Santa Barbara Symphony at the Granada.
David Bazemore

The curtain didn’t go up — there wasn’t one — but the American flag came down for “The Star-Spangled Banner” at the opening of the 59th season of the Santa Barbara Symphony. Conductor Nir Kabaretti, looking rail thin but healthy, took control from the outset, leading the orchestra first through the national anthem and then into the Tromba Lontana of John Adams, a delightful piece that marries the throbbing repetitions of minimalism to the lyrical Americana of Aaron Copland. A short pause ensued as the band made way for guest artist Lynn Harrell, who took the stage with his cello held on high, wearing a deep burgundy jacket that made him look like he stepped off the cover of Sgt. Pepper’s Lonely Hearts Club Band. Harrell was there to play the Cello Concerto of Edward Elgar, one of the most dispiriting great works in the concert repertoire. Filled with the second thoughts and inhibitions of a great composer who had been sideswiped emotionally by the First World War, it’s not a tearjerker, or even particularly elegiac. The tone is more one of resignation, with somewhat mechanical instances of animation giving way, eventually, to a sullen withdrawal on the part of the soloist. Of course, Harrell, a consummate professional, and the orchestra, which was in fine form, did everything to tease out the beauties of structure and harmony in this dark piece, and the result was powerful, even if far from joyous. As a lovely gesture of solidarity with the audience, Harrell returned after several callbacks and played a solo encore before the intermission. The encore he chose was Chopin’s Nocturne in E-flat Major, Op. 9, No. 2. When the cellist asked the audience to please “imagine the piano part” the crowd was only too happy to oblige.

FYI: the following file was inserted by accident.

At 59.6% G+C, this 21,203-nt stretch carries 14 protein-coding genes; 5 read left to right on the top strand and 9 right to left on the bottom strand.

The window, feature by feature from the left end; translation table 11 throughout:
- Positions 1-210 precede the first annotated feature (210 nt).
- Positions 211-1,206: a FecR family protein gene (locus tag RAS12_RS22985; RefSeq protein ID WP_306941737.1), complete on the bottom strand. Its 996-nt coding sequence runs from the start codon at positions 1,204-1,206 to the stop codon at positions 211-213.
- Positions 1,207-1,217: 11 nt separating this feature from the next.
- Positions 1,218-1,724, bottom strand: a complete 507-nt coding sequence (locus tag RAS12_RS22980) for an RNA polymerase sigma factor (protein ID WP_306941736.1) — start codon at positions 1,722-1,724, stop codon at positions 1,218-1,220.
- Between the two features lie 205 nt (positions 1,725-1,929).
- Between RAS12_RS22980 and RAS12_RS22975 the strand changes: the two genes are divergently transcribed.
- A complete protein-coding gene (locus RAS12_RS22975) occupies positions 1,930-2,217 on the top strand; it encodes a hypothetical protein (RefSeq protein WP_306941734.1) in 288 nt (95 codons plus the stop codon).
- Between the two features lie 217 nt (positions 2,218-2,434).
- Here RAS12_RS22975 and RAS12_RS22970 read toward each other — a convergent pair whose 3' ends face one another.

Lynn Harrell
David Bazemore

After intermission, the orchestra returned for the Symphonie Fantastique of Hector Berlioz. This highly programmatic piece is prized above all for its tonal variation — the sophisticated way that Berlioz expanded the vocabulary of orchestral music. It’s also clearly a conductor’s symphony, full of the stuff that gives maestros something expressive to do. You could be forgiven for finding the material somewhat disjointed. Without the composer’s notes identifying the various movements with specific activities, such as the “March to the Graveyard” and the “Witches’ Sabbath,” one would be hard put to discern the overall logic of the thing. But when the big bells chime and the tympanis roll, this Fantastique symphony succeeded in at least sounding fantastic. Reading between the lines of this program, there may have been some occult connection implied between Elgar’s blues and the opium-induced hallucinations of the Berlioz — there were fleeting melancholy sections of the symphony that recalled the concerto — but the overall effect was of two disparate parts seeking a larger whole. One potential direction to look would be toward the Adams, which was, in its way, the night’s most unalloyed delight. Off to another interesting year, the Santa Barbara Symphony promises to keep us all guessing — and listening closely — for many months to come.


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